Gulan, 19, Zerya, 18, and Zilan, 17 years old (from left to right). Sinjar, North Iraq. September 2015. Here, with the “mountains’ daughters” the movement of liberation really got started. If one joins the guerrilla, one gives up one’s name, adopting a new identity and calling each other “Haval”, what means something like “friend”. © Sonja Hamad
Jihan, 25 years old. Kobani, Syria. October 2015. Jihan is fighting for the Kurdish army together with two other siblings. Their home village was occupied by IS, the rest of their family flew to Turkey during the occupation. Before she had joined the unit, Jihan got a three-months-training and, after that, has been involved in the liberation of Kobani. © Sonja Hamad
Black Dots by Nicholas White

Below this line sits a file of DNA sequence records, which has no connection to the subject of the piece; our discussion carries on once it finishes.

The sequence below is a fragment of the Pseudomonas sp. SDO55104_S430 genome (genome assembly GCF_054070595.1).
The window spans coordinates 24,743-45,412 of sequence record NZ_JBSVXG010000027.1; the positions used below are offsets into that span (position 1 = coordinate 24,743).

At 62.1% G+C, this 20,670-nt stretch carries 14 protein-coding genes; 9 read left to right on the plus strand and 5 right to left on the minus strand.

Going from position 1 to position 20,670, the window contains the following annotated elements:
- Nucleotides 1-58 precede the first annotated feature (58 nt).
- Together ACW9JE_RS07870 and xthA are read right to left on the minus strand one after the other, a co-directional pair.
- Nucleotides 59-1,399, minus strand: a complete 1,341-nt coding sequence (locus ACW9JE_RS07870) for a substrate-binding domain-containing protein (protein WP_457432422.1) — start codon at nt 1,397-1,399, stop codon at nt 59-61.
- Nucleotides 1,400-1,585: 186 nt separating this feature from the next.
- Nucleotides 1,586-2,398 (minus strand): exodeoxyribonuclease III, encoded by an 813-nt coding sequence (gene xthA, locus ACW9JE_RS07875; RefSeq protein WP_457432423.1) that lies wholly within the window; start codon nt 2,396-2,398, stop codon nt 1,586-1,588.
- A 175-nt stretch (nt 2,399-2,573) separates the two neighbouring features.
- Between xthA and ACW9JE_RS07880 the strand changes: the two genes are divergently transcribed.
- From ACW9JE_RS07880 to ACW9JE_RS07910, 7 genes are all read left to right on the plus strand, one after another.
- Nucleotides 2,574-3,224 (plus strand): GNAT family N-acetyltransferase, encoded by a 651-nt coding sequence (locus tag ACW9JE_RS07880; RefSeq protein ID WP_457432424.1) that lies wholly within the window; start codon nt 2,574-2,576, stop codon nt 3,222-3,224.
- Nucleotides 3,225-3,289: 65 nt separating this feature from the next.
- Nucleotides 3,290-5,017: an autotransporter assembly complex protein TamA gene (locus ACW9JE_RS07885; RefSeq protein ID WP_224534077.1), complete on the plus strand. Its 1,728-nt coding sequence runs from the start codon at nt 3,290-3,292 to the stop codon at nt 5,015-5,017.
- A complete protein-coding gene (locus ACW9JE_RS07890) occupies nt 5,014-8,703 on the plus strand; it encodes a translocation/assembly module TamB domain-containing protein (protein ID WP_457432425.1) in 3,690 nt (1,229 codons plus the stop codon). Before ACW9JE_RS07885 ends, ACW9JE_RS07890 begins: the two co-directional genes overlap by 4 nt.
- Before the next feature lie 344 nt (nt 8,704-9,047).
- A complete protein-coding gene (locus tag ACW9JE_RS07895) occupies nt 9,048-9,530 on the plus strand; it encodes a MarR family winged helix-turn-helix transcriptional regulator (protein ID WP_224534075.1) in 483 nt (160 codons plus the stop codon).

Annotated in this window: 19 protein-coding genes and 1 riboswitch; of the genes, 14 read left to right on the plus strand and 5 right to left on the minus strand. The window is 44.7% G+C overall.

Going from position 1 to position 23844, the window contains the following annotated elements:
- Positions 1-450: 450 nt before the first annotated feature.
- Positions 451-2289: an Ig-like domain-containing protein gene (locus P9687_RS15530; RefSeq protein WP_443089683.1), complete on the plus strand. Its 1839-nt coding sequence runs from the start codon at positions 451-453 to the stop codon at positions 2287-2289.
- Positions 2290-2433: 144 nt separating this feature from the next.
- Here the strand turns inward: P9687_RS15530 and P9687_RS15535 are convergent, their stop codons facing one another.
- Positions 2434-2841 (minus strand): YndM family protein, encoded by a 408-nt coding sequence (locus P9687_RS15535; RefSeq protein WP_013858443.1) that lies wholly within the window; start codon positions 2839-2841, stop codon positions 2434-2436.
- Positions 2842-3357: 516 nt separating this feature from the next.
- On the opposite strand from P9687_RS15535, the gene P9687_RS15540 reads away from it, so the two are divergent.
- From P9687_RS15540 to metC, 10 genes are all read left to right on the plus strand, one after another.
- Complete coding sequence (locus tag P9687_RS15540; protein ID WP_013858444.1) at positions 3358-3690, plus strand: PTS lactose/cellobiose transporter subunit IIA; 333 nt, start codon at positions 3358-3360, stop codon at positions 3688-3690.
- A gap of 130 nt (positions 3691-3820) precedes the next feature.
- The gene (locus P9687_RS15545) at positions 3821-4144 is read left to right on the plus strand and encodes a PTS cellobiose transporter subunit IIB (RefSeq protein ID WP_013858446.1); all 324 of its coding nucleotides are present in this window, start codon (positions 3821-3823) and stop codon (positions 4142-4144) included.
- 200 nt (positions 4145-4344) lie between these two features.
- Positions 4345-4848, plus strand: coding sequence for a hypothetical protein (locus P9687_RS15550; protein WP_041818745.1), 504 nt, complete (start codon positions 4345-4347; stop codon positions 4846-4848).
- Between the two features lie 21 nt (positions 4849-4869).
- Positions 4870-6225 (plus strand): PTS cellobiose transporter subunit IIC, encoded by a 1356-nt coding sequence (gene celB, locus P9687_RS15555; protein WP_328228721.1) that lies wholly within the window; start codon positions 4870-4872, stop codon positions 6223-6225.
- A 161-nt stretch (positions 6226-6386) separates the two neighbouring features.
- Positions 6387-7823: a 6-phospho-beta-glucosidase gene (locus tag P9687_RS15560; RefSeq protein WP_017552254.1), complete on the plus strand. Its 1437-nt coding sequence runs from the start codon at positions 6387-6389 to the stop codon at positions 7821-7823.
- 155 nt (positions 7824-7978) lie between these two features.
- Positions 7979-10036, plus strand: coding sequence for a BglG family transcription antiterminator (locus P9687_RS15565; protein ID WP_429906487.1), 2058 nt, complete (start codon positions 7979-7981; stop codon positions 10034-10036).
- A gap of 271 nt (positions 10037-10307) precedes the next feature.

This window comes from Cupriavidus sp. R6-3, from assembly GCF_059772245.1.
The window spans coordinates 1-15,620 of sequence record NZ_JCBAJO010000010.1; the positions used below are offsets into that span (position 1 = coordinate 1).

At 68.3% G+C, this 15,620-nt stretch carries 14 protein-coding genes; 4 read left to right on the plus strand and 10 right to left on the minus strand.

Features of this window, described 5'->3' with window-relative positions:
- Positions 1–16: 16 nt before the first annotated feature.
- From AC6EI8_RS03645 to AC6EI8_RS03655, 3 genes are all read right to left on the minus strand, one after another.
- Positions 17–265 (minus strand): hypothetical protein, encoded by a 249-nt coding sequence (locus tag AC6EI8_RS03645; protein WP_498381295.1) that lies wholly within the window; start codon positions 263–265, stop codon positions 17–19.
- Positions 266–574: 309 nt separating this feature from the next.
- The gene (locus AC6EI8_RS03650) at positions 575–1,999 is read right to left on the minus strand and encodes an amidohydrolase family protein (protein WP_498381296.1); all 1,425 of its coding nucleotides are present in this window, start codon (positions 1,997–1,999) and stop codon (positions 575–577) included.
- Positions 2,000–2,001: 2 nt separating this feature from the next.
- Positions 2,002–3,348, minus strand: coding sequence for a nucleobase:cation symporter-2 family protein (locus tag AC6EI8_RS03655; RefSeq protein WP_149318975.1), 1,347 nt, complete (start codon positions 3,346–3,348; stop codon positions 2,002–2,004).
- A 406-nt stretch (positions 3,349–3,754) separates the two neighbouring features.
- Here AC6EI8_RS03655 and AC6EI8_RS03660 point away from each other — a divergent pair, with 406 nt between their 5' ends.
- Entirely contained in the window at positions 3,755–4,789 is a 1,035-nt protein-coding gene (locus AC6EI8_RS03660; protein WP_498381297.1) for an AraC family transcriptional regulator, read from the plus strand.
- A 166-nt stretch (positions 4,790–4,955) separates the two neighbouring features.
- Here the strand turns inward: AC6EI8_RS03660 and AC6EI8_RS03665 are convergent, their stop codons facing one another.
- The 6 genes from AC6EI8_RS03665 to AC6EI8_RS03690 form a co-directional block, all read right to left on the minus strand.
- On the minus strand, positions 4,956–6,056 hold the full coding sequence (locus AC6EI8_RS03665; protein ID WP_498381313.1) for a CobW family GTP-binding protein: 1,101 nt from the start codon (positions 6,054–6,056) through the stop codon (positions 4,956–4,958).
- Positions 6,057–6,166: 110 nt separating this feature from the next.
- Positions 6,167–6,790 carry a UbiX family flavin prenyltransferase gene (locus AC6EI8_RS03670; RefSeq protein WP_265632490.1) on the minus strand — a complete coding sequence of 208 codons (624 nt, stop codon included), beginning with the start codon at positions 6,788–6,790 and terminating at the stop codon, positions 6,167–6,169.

“As the winds charge through the bealach it takes every effort to forge onwards as rivulets soak the track and the peat moulds itself around your boots. You trudge on under the watchful eyes of a Stag who appears un-phased by this sudden arrival of foul weather. Descending from the mountain pass and into the shelter of a glen, you trace the burn: in spate and unfordable. In fading light you identify a small building; four stone walls, a metal roof and a single chimney stack on one end. This is a bothy. Far from civilisation and only accessible by foot, this stone-tent provides welcome relief from the elements. For fifty years, volunteers from the Mountain Bothy Association have maintained these primitive shelters. Unlocked and free to use, they provide a refuge from the vast terrain that surrounds them and have become an iconic feature of the British Landscape. From day trippers to seasoned mountaineers, the growing community of bothy-users is diverse yet connected by a mutual desire to seek fulfilment from our most wild and lonely places. Black Dots is a study of these bothies and the temporary inhabitants they attract. From the rugged coastal hideaways of Cape Wrath to the snowy munros of The Cairngorm Mountains, it is my hope that the work will generate a wider dialogue celebrating the relationship between man and wilderness in the 21st century. The photographs were taken over a period of two years and shot on Large Format 5x4.”